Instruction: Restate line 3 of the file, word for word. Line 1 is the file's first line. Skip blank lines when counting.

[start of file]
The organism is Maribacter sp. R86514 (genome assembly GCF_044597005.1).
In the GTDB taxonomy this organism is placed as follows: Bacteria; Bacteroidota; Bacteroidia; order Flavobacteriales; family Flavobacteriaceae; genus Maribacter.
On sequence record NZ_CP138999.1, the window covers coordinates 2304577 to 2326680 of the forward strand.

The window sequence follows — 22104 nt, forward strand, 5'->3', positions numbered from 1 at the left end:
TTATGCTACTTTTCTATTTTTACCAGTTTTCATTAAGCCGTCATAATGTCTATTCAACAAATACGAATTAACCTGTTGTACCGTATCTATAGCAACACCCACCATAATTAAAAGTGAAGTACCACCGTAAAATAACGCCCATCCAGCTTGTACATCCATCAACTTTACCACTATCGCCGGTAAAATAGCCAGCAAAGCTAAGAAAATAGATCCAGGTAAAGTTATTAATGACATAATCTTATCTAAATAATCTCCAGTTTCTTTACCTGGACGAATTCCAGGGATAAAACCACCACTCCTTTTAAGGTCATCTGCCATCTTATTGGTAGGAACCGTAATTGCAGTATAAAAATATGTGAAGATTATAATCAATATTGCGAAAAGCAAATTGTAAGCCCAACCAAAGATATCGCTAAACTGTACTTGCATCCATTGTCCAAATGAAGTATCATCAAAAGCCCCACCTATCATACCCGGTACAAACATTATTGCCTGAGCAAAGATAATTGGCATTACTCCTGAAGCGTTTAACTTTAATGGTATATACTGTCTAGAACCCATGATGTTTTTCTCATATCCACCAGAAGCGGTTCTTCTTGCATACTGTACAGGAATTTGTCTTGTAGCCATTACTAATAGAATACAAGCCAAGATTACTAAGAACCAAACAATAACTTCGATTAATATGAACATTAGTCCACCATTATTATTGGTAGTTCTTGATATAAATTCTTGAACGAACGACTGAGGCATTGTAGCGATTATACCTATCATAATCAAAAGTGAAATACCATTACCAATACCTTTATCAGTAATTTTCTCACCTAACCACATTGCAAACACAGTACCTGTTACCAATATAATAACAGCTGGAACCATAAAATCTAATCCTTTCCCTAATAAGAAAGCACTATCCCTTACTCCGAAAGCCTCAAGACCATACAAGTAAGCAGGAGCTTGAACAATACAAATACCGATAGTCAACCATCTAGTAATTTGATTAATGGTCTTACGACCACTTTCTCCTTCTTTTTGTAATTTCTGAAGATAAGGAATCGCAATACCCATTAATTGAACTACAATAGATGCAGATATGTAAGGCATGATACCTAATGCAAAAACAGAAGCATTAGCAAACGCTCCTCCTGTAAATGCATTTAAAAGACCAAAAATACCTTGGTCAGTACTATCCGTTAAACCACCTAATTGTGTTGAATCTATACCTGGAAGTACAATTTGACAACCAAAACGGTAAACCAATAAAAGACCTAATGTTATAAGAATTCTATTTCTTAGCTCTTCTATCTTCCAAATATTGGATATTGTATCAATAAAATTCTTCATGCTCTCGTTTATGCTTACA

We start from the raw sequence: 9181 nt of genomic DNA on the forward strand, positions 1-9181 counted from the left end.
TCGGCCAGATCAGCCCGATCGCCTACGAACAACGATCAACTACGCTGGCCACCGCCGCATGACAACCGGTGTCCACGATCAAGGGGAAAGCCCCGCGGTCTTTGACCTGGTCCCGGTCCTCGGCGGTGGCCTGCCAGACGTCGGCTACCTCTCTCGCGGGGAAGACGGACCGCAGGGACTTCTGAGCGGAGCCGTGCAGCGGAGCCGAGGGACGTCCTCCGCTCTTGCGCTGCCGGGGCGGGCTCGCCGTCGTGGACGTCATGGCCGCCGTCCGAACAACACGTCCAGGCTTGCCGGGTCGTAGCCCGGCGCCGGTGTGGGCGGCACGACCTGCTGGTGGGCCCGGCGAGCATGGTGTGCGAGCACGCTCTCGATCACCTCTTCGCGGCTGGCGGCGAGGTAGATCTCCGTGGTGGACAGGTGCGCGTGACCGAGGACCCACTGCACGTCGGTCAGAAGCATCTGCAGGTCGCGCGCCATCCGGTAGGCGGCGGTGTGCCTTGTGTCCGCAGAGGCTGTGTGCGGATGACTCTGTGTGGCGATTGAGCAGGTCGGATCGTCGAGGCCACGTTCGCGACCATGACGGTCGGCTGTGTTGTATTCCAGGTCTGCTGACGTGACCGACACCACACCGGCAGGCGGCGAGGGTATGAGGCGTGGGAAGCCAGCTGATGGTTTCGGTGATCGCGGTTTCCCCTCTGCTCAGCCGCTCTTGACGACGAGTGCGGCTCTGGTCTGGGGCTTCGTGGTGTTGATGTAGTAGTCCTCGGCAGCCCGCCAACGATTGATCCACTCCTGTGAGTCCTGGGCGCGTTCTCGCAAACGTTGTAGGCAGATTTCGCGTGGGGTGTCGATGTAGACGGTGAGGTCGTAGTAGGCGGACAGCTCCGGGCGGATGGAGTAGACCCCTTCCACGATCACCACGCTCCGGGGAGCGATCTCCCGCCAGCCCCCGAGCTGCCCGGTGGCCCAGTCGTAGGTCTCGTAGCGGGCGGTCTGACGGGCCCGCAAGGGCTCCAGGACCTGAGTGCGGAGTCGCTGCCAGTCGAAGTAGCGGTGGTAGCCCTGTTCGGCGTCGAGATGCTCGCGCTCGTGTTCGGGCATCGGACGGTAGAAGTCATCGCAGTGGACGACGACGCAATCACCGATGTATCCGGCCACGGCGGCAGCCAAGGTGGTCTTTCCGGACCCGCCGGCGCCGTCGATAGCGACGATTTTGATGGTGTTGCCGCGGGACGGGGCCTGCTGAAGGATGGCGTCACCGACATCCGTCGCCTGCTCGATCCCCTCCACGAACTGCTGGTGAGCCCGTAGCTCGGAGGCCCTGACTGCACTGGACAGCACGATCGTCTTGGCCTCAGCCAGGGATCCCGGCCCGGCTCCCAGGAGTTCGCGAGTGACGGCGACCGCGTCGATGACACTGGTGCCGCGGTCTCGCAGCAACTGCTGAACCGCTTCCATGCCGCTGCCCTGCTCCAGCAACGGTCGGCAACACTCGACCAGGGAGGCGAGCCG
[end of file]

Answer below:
On sequence record NZ_CP138999.1, the window covers coordinates 2304577 to 2326680 of the forward strand.